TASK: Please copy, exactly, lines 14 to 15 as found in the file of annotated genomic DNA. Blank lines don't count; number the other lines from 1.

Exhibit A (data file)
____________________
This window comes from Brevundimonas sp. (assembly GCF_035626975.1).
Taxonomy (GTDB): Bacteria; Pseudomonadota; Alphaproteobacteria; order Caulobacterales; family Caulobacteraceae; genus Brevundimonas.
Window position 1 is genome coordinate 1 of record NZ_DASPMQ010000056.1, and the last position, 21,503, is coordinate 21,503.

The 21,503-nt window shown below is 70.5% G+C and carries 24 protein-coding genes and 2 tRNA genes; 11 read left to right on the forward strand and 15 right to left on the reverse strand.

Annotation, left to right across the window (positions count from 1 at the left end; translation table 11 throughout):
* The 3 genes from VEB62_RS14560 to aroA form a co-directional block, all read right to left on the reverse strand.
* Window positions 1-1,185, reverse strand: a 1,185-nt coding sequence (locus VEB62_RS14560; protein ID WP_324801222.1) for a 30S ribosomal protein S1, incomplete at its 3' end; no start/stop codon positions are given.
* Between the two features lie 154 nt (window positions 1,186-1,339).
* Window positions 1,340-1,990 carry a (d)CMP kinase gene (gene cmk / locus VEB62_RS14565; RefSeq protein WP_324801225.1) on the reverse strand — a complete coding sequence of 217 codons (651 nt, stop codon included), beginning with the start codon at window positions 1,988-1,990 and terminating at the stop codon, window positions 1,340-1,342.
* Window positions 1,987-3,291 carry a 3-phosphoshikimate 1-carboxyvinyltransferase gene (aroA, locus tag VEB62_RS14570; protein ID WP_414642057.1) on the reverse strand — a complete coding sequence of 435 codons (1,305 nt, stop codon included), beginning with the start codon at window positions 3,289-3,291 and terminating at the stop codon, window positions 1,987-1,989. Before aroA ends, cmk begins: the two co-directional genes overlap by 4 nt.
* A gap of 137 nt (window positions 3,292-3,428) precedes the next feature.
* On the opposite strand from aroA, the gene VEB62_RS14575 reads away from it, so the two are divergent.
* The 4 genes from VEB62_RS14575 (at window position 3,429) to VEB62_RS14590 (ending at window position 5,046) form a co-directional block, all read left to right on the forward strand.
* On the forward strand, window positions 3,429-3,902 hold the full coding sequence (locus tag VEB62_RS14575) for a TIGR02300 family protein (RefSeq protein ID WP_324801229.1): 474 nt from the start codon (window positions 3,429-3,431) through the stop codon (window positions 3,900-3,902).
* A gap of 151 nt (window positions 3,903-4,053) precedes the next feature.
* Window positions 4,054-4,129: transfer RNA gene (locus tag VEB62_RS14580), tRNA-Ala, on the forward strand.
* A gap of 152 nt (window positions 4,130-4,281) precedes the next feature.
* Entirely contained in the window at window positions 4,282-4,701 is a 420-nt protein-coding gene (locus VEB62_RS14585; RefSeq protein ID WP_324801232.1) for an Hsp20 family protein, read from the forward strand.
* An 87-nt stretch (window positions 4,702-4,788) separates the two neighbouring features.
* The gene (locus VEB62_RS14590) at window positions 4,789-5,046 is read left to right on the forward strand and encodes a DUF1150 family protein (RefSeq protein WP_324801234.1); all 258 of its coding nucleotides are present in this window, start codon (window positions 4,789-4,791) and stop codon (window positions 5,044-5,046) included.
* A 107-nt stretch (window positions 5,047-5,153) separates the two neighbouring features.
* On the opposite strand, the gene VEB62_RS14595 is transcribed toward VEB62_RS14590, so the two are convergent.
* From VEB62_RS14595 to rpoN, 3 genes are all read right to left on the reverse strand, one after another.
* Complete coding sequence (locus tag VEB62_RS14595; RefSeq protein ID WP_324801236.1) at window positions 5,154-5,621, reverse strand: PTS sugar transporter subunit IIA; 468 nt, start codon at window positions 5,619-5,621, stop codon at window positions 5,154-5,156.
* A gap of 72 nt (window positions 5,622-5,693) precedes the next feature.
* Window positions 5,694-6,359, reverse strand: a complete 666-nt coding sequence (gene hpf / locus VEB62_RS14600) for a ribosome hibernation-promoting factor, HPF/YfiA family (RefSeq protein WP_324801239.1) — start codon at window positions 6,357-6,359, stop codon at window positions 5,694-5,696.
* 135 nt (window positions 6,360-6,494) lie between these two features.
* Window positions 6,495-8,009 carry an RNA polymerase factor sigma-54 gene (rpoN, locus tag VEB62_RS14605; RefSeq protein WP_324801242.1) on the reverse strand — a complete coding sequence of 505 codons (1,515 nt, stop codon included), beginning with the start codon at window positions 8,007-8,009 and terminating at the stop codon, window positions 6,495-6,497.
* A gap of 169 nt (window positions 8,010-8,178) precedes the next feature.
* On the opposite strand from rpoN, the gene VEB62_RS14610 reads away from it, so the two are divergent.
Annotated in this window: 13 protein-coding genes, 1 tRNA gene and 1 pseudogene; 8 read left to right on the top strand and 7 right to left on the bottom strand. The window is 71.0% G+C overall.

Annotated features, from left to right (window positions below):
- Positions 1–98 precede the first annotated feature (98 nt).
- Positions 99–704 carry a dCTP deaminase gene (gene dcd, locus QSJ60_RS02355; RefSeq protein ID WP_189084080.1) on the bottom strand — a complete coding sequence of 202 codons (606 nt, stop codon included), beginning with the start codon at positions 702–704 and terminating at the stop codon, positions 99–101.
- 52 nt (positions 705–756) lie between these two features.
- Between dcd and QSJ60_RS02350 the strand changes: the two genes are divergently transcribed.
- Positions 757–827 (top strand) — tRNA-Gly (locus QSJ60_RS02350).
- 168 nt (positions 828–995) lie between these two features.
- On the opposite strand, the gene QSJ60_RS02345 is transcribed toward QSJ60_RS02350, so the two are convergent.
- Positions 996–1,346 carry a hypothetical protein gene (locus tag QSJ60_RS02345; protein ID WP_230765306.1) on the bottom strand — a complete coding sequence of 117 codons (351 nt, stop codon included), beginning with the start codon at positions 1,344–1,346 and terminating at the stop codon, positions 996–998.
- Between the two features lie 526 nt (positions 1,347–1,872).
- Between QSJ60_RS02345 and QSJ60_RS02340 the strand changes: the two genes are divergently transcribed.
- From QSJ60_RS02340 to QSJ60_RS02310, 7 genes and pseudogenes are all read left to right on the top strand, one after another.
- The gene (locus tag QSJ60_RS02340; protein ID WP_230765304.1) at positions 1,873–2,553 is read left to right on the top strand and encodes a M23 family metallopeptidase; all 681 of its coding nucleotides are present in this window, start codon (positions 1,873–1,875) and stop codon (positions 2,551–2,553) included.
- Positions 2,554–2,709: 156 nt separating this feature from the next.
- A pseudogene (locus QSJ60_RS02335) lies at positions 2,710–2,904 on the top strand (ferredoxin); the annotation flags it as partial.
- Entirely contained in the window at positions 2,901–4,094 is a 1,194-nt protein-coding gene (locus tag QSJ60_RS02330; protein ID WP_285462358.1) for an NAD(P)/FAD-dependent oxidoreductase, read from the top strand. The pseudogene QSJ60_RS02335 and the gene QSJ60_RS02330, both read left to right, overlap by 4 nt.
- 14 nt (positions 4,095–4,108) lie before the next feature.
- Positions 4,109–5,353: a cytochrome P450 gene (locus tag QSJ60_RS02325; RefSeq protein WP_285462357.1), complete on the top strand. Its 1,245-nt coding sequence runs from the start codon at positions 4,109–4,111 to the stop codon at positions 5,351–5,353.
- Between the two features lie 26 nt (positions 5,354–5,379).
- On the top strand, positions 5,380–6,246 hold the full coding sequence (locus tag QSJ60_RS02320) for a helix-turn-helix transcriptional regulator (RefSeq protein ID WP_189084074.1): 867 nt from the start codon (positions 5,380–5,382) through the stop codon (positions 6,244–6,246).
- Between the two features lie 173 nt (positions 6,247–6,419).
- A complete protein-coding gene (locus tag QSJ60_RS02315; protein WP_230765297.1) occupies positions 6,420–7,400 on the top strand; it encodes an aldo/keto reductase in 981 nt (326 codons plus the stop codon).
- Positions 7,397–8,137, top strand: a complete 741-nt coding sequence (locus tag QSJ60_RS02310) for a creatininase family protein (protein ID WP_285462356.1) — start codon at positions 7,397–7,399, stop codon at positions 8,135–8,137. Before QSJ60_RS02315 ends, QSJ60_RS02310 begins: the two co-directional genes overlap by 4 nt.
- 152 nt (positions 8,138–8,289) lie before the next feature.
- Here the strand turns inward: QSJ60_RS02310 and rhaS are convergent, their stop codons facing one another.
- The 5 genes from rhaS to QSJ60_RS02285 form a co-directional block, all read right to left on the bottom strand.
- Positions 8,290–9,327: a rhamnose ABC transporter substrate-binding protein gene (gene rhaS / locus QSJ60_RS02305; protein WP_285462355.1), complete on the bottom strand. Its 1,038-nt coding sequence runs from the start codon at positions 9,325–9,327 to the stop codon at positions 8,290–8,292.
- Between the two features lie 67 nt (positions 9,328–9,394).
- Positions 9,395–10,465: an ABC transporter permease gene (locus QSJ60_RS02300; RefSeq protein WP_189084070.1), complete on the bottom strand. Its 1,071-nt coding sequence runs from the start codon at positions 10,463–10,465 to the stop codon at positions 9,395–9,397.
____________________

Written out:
* On the forward strand, window positions 3,429-3,902 hold the full coding sequence (locus tag VEB62_RS14575) for a TIGR02300 family protein (RefSeq protein ID WP_324801229.1): 474 nt from the start codon (window positions 3,429-3,431) through the stop codon (window positions 3,900-3,902).
* A gap of 151 nt (window positions 3,903-4,053) precedes the next feature.